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Kingsville is a semi-rural, unincorporated community and census-designated place in Baltimore County, Maryland, United States. It is a close-knit and rustic community bounded by the Little Gunpowder Falls river (to the northeast) and the Big Gunpowder Falls river (to the southwest) which join to form the Gunpowder River. The population of Kingsville was 4,318 at the 2010 census.
Kingsville takes its name from Abraham King (1760–1836), who died there on December 15 at the age of 76. King, a native of Willistown Township, Chester County, Pennsylvania, acquired some 290 acres (1.2 km2) of land from Thomas Kell (a county judge) in and about the site of Kingsville from parts of the original grants of Leaf's Chance, William the Conqueror, Selby's Hope, John's Delight and Onion's Prospect Hill, according to a deed executed May 13, 1816. King lived in the old Hugh Deane-John Paul mansion (later known as the Kingsville Inn and presently as the Lassahn Funeral home on Belair Road) with his wife Elizabeth Taylor, a sister of the Hon. John Taylor of Willistown, who settled in the West and was the Chief Judge of the Superior Court of Mississippi for a number of years. An 1823 assessment of Old District 2 showed "Abraham King with 290 acres of 'William the Conqueror' and $350 worth of improvements, no slaves."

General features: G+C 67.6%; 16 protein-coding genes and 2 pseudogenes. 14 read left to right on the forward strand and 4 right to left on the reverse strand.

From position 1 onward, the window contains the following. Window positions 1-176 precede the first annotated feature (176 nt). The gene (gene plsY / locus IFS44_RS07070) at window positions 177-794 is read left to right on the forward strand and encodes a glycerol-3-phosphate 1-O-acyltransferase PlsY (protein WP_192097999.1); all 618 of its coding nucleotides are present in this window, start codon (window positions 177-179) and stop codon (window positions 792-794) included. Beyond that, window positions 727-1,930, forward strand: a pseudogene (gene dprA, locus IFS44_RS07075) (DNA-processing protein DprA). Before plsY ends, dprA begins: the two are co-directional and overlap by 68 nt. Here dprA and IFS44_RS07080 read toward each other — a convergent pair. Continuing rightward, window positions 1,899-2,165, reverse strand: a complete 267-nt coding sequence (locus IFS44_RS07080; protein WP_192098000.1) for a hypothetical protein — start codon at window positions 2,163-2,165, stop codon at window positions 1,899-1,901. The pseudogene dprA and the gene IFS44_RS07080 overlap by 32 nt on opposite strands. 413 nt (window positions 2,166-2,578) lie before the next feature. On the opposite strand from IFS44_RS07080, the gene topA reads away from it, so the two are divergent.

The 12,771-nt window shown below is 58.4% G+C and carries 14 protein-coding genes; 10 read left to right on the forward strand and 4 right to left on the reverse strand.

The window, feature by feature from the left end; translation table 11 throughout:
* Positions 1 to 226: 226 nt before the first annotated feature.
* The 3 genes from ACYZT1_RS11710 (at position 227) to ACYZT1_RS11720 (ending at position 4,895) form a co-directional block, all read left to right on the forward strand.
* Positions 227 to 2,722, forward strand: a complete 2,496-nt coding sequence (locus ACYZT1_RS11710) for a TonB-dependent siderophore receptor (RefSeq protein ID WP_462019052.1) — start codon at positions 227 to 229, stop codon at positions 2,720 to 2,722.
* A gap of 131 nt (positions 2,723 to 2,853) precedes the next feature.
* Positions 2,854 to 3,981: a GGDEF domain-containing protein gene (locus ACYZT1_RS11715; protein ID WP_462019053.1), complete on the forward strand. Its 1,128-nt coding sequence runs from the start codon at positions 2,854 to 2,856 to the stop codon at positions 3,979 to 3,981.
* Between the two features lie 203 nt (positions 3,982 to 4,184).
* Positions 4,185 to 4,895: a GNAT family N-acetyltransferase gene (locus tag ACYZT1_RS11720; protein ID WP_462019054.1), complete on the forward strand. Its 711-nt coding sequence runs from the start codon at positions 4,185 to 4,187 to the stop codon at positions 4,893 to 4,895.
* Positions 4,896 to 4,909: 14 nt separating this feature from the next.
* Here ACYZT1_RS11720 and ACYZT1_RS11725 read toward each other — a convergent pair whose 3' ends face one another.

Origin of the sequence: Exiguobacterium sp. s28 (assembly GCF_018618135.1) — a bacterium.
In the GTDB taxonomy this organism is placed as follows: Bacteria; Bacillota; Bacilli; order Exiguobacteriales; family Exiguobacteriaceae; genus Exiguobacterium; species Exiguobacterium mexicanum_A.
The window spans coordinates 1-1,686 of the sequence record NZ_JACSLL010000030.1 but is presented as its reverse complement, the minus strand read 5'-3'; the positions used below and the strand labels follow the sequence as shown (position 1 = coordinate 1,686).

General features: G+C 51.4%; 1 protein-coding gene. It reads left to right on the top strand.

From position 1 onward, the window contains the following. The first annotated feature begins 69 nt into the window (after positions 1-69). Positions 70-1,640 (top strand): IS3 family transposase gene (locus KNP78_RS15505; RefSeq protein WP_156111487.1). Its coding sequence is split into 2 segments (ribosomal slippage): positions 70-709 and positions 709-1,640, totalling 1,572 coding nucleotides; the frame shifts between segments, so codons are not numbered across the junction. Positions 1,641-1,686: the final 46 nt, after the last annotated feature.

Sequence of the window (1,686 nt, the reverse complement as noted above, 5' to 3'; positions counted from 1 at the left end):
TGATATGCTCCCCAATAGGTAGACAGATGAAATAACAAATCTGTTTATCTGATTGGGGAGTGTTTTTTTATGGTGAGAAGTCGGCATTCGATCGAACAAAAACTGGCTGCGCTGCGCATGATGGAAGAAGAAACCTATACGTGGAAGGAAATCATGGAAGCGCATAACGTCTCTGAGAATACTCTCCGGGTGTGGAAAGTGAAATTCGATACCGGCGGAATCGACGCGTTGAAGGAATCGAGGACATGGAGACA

The King family operated a tavern according to an 1847 advertisement in American Farmer (a pioneer agricultural journal) at the forks of Bel Air and Joppa (presumably present day Jerusalem) roads. U.S. postal records indicate that a post office was established at King's Tavern on January 29, 1829, with a George King noted as the postmaster; the office was named "Kingsville" on January 8, 1830. In 1840, State Geologist John Henry Alexander was the first to put Kingsville on a map.
Kingsville is bordered by the restored Jerusalem Mill Village museum, Jericho Farm, and the renovated Jericho Covered Bridge on the banks of the Little Gunpowder Falls.